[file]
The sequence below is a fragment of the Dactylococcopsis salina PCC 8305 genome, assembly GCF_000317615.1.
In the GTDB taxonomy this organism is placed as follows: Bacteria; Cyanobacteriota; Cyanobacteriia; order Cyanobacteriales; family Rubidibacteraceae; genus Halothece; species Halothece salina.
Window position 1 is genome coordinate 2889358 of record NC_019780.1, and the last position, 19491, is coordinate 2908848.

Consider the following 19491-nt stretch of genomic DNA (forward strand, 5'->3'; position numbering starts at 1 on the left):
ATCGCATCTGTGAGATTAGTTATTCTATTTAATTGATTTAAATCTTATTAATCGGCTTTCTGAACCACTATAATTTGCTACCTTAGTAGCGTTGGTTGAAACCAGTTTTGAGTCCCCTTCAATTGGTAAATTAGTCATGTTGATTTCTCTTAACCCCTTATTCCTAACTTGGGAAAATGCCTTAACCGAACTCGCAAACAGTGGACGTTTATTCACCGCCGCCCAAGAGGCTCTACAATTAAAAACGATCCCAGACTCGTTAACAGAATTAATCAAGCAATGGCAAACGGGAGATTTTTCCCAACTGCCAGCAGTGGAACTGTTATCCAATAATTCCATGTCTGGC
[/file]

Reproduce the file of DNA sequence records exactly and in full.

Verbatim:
The sequence below is a fragment of the Dactylococcopsis salina PCC 8305 genome, assembly GCF_000317615.1.
In the GTDB taxonomy this organism is placed as follows: Bacteria; Cyanobacteriota; Cyanobacteriia; order Cyanobacteriales; family Rubidibacteraceae; genus Halothece; species Halothece salina.
Window position 1 is genome coordinate 2889358 of record NC_019780.1, and the last position, 19491, is coordinate 2908848.

Consider the following 19491-nt stretch of genomic DNA (forward strand, 5'->3'; position numbering starts at 1 on the left):
ATCGCATCTGTGAGATTAGTTATTCTATTTAATTGATTTAAATCTTATTAATCGGCTTTCTGAACCACTATAATTTGCTACCTTAGTAGCGTTGGTTGAAACCAGTTTTGAGTCCCCTTCAATTGGTAAATTAGTCATGTTGATTTCTCTTAACCCCTTATTCCTAACTTGGGAAAATGCCTTAACCGAACTCGCAAACAGTGGACGTTTATTCACCGCCGCCCAAGAGGCTCTACAATTAAAAACGATCCCAGACTCGTTAACAGAATTAATCAAGCAATGGCAAACGGGAGATTTTTCCCAACTGCCAGCAGTGGAACTGTTATCCAATAATTCCATGTCTGGC